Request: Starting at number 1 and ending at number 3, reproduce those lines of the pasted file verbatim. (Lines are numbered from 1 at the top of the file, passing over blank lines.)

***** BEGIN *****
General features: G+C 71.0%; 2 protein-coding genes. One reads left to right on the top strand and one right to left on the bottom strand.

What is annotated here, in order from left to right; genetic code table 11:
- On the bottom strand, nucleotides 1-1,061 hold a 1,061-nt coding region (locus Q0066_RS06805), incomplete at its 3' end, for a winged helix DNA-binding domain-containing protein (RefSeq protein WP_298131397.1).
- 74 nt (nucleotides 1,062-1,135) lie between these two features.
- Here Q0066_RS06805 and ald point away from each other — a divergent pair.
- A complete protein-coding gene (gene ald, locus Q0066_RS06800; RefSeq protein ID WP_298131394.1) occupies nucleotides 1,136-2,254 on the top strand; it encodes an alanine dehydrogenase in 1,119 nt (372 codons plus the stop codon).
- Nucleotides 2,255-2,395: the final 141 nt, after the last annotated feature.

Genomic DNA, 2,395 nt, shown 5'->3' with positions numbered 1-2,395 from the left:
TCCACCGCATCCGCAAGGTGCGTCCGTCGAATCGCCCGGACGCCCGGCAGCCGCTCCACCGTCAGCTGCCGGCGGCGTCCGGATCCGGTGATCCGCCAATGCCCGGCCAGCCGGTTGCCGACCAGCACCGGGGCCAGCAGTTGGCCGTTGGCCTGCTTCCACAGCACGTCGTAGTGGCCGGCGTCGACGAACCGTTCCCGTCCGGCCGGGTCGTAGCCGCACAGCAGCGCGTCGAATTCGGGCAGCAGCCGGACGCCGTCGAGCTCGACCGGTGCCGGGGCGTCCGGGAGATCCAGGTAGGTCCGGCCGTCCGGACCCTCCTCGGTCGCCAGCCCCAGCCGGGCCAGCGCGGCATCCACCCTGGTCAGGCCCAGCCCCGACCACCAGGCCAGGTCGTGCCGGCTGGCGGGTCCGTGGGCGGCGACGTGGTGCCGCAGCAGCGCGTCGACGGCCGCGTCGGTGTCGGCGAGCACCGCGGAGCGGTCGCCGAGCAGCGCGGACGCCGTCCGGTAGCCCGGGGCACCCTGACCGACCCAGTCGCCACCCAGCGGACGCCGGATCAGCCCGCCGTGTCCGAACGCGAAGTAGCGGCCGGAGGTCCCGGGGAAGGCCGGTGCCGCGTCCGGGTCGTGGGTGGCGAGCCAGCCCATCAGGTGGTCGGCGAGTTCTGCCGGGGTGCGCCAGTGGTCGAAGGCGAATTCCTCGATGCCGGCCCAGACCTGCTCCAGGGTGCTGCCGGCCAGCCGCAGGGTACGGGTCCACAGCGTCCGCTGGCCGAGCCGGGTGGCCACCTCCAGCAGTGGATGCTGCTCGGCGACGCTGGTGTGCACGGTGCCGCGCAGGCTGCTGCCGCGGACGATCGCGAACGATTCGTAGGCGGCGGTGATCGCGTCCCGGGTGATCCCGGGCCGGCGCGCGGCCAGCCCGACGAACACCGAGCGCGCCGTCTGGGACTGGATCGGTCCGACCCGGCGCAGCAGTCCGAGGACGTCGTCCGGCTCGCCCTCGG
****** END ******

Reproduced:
General features: G+C 71.0%; 2 protein-coding genes. One reads left to right on the top strand and one right to left on the bottom strand.

What is annotated here, in order from left to right; genetic code table 11:
- On the bottom strand, nucleotides 1-1,061 hold a 1,061-nt coding region (locus Q0066_RS06805), incomplete at its 3' end, for a winged helix DNA-binding domain-containing protein (RefSeq protein WP_298131397.1).